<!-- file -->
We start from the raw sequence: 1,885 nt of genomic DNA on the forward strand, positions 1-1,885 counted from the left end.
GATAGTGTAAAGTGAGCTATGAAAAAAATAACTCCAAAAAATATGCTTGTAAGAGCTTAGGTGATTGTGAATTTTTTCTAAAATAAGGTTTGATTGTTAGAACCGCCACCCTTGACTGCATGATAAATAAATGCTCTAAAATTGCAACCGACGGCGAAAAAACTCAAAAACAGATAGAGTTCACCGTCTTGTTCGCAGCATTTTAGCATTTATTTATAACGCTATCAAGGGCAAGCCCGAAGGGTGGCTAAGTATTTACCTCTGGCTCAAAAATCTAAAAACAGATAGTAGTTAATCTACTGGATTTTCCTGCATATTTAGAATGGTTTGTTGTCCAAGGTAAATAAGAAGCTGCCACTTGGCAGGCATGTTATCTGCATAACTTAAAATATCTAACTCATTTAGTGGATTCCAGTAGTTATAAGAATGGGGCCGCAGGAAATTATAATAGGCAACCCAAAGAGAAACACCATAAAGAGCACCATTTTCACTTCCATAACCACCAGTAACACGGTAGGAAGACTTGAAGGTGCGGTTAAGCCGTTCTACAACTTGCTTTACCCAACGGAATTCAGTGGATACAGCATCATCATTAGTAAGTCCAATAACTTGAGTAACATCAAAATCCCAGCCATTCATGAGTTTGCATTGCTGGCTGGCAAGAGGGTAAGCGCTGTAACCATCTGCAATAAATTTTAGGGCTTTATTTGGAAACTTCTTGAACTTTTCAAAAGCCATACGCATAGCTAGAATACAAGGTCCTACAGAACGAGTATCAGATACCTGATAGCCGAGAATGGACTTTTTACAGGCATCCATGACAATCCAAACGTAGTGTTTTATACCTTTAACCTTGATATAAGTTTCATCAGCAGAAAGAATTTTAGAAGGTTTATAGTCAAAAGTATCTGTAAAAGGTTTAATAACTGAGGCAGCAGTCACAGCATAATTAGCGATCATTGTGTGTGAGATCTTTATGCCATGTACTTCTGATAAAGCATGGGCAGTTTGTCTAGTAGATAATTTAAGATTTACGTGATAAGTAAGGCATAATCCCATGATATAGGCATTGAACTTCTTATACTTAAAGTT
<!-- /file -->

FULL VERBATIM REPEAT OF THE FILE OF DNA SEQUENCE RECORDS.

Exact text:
We start from the raw sequence: 1,885 nt of genomic DNA on the forward strand, positions 1-1,885 counted from the left end.
GATAGTGTAAAGTGAGCTATGAAAAAAATAACTCCAAAAAATATGCTTGTAAGAGCTTAGGTGATTGTGAATTTTTTCTAAAATAAGGTTTGATTGTTAGAACCGCCACCCTTGACTGCATGATAAATAAATGCTCTAAAATTGCAACCGACGGCGAAAAAACTCAAAAACAGATAGAGTTCACCGTCTTGTTCGCAGCATTTTAGCATTTATTTATAACGCTATCAAGGGCAAGCCCGAAGGGTGGCTAAGTATTTACCTCTGGCTCAAAAATCTAAAAACAGATAGTAGTTAATCTACTGGATTTTCCTGCATATTTAGAATGGTTTGTTGTCCAAGGTAAATAAGAAGCTGCCACTTGGCAGGCATGTTATCTGCATAACTTAAAATATCTAACTCATTTAGTGGATTCCAGTAGTTATAAGAATGGGGCCGCAGGAAATTATAATAGGCAACCCAAAGAGAAACACCATAAAGAGCACCATTTTCACTTCCATAACCACCAGTAACACGGTAGGAAGACTTGAAGGTGCGGTTAAGCCGTTCTACAACTTGCTTTACCCAACGGAATTCAGTGGATACAGCATCATCATTAGTAAGTCCAATAACTTGAGTAACATCAAAATCCCAGCCATTCATGAGTTTGCATTGCTGGCTGGCAAGAGGGTAAGCGCTGTAACCATCTGCAATAAATTTTAGGGCTTTATTTGGAAACTTCTTGAACTTTTCAAAAGCCATACGCATAGCTAGAATACAAGGTCCTACAGAACGAGTATCAGATACCTGATAGCCGAGAATGGACTTTTTACAGGCATCCATGACAATCCAAACGTAGTGTTTTATACCTTTAACCTTGATATAAGTTTCATCAGCAGAAAGAATTTTAGAAGGTTTATAGTCAAAAGTATCTGTAAAAGGTTTAATAACTGAGGCAGCAGTCACAGCATAATTAGCGATCATTGTGTGTGAGATCTTTATGCCATGTACTTCTGATAAAGCATGGGCAGTTTGTCTAGTAGATAATTTAAGATTTACGTGATAAGTAAGGCATAATCCCATGATATAGGCATTGAACTTCTTATACTTAAAGTT